Is the Cloud Ready for Your Desktop? Desktop as a Service is here.
IT teams today are saddled with a lot of responsibility, from keeping things running to modernizing and innovating. Many of our clients tell us they’re continually looking at ways to reduce time and money spent on management and operational tasks and increase focus on more strategic initiatives. In the realm of desktop management, virtualization has opened the door for IT teams to optimize the management of traditional desktop infrastructure. The end goal is to improve the end-user experience by providing a reliable solution to an increasingly mobile workforce, without increasing operational headaches for support teams. Enter Desktop as a Service!
The basics: VDI vs. Desktop as a Service
Let’s start with a quick refresher on the main differences between virtual desktop infrastructure (VDI) and desktop-as-a-service (DaaS).
VDI refers to the technology that makes it possible to run a virtual desktop. This is the classic enterprise solution – put a server in a data center, leverage the virtualization software of your choice and you’re in action. The upside here is that IT teams retain total control of the environment, and it works well in on-premises deployments at either end of the spectrum, either dedicated instances with large amounts of RAM (16 GB or more) and GPU’s, or high-density, lightweight desktop instances for kiosks, consoles, and call centers. A great use case here is when users need to interact with resources on a shared server/database supporting enterprise workloads like ERP and corporate applications, where there is a network latency benefit to placing the desktop closer to the shared server. The support model, however, is not much different from a traditional desktop environment, leaving IT teams responsible for supporting hardware, hypervisors, and operating systems.
Conversely, Desktop as a Service elevates and abstracts the classic VDI setup and moves support responsibilities to a trusted hosting partner. This is, of course, a basic definition, but you should think of DaaS as VDI that is managed and supported via a third party. This third party assumes responsibility for service delivery, transparently (to you) managing hardware, end-user support, patching, break-fixes, and so on.
Three sources of virtual desktops
There are several routes you can take if you’re interested in virtual desktops. Major players such as Amazon Web Services (AWS) and Microsoft Azure offer a self-service model; you can also choose a managed cloud partner if you need enhanced support. Like anything, you’ll see that each of these has unique advantages.
- AWS: In AWS, you can use Amazon WorkSpaces, which is a managed Windows 7 or Windows 10 DaaS solution, exclusively offered by Amazon. Management is simplified, integrated with your corporate directory, and administrators can use the AWS Management Console to provision desktops (and applications, and resources) remotely. Choose to pay either monthly or hourly, based on your needs. One plus: you can trial WorkSpaces for free if you’re just in the exploration stages.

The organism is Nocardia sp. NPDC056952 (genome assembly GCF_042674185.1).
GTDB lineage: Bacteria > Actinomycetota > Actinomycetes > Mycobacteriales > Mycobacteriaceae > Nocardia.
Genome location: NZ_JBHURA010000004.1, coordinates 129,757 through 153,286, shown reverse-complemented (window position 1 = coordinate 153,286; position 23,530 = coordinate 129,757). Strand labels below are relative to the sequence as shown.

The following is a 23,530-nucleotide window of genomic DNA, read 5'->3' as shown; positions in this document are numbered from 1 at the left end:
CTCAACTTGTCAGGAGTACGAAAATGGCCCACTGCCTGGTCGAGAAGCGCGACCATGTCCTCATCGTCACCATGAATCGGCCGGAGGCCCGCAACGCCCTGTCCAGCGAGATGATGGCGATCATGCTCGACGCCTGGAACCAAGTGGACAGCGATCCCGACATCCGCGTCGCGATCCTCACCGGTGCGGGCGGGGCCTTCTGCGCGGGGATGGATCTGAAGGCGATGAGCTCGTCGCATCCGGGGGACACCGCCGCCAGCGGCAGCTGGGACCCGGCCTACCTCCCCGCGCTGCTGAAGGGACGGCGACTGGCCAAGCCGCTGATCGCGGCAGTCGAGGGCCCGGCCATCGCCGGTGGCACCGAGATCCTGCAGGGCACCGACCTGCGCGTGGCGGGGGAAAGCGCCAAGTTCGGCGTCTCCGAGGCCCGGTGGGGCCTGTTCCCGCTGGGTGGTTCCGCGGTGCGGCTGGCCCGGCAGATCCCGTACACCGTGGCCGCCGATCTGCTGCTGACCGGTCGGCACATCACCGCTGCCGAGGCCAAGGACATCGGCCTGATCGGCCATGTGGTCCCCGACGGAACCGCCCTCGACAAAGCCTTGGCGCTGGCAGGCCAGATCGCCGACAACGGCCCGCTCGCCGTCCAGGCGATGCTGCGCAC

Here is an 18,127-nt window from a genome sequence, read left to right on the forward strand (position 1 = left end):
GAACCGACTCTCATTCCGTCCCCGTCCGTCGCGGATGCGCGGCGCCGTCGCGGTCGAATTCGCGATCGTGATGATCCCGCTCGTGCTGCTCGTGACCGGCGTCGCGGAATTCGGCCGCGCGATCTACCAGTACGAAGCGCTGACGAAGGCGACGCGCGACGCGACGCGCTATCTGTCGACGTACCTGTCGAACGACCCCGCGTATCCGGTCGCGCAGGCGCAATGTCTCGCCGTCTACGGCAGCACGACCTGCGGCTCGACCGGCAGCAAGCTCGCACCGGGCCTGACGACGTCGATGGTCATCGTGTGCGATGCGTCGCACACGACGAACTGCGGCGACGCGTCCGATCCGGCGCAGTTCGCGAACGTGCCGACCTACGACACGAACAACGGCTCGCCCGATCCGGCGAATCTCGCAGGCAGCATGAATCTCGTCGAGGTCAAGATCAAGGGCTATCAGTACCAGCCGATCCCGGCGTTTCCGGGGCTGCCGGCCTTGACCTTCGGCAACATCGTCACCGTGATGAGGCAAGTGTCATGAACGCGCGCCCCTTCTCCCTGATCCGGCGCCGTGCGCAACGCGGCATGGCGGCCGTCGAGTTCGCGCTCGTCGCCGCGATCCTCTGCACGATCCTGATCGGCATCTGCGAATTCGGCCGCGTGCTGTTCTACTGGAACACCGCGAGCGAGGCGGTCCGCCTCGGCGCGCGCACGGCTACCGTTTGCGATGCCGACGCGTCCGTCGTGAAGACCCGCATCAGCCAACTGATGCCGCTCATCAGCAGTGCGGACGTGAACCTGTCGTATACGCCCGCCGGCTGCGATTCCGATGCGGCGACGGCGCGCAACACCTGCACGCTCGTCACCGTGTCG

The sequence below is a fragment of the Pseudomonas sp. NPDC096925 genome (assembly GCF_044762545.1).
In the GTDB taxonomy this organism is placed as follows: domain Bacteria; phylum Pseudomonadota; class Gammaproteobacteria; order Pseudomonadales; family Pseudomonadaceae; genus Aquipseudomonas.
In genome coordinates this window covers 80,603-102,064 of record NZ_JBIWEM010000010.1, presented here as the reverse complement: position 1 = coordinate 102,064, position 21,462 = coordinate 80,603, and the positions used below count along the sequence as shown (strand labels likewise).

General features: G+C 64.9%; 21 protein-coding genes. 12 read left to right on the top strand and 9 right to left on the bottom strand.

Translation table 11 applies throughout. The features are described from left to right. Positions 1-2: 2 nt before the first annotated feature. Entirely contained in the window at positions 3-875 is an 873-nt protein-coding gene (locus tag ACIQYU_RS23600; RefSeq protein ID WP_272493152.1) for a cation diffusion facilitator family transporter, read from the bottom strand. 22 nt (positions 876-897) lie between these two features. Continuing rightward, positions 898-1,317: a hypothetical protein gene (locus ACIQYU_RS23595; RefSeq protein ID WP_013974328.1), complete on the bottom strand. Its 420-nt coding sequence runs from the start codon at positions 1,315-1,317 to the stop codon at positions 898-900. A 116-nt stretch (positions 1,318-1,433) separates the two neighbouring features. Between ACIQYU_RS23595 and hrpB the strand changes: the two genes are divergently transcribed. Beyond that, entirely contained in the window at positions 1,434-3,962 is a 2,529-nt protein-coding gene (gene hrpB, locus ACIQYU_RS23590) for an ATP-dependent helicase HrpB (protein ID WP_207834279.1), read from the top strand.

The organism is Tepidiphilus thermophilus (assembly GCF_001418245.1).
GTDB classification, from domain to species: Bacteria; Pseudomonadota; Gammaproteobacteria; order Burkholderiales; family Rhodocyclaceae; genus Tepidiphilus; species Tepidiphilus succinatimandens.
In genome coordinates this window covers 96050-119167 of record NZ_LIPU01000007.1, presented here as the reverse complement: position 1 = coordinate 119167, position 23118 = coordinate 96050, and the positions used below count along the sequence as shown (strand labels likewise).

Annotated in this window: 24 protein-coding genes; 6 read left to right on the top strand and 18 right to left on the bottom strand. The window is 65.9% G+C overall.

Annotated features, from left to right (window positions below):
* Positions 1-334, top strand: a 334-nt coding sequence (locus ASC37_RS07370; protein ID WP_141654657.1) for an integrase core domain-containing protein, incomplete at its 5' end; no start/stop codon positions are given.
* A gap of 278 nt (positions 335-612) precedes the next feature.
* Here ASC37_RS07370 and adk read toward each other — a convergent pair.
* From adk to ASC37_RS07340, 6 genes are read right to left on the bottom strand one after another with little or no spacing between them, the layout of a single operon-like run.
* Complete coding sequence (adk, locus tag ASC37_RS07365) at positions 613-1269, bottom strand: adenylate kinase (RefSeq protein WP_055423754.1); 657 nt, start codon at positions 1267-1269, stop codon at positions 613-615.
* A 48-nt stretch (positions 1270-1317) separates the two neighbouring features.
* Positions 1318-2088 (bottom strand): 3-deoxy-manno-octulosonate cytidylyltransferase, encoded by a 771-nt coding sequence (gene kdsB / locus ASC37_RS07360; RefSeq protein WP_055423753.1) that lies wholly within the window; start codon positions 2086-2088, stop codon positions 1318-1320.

AWS positions itself as a very simple solution to use. When it comes time to customize your desktop needs, they offer bundles to streamline the process. You can choose your CPU, memory, and SSD allocation to meet your requirements, and desktops can be streamed to a wide variety of devices.
- Azure: Azure is also growing in popularity as a reliable option for desktop virtualization. Customers can pair the platform with a compatible partner, like VMWare, for the desktop infrastructure layer, allowing them to run Windows 10 desktops from within the Azure platform. Azure gives companies the benefit of being able to rapidly scale as necessary, so as users reach pre-set limits on computing power, memory, and storage, the platform can easily scale up to accommodate increased demand, ensuring that end-user experience doesn’t suffer. Azure has also made great strides in offering VM instances designed to make use of nVidia GRID technology, making the Microsoft cloud a great home for VDI environments that need to support graphics-intensive workloads. Additionally, Microsoft has made some significant enhancements in the security, keeps user data safe in Microsoft data centers, and also simplified backups and site-to-site replication.
Leveraging a service like VMWare Horizon Cloud allows you to manage your virtual desktops from a single management window. You also can choose your ideal setup: fully-managed infrastructure (via VMWare), public cloud infrastructure from Azure, or hybrid infrastructure such as Microsoft Azure Stack, where you can use your own on-premise hardware if necessary.
- Evolve IP: Customers in need of dedicated support and management should consider working with a managed private cloud provider, such as Evolve IP. Note: Evolve offers both VDI and Desktop as a Service options. Their DaaS services are perfect for IT teams that are looking to outsource the time-consuming tasks that don’t bring immediate value back to the organization, such as routine patching/upgrades, backups, and anti-malware efforts. In a managed scenario, you still maintain access and control, but you’ve simplified much of the operational headaches.
iT1 is connected to the premium partners throughout the desktop virtualization and managed workspace industry. Our experienced professionals can evaluate your organization’s needs and provide an honest assessment of what your best options are. Please contact us if you’d like to talk. We are here to help.<< Back to Resources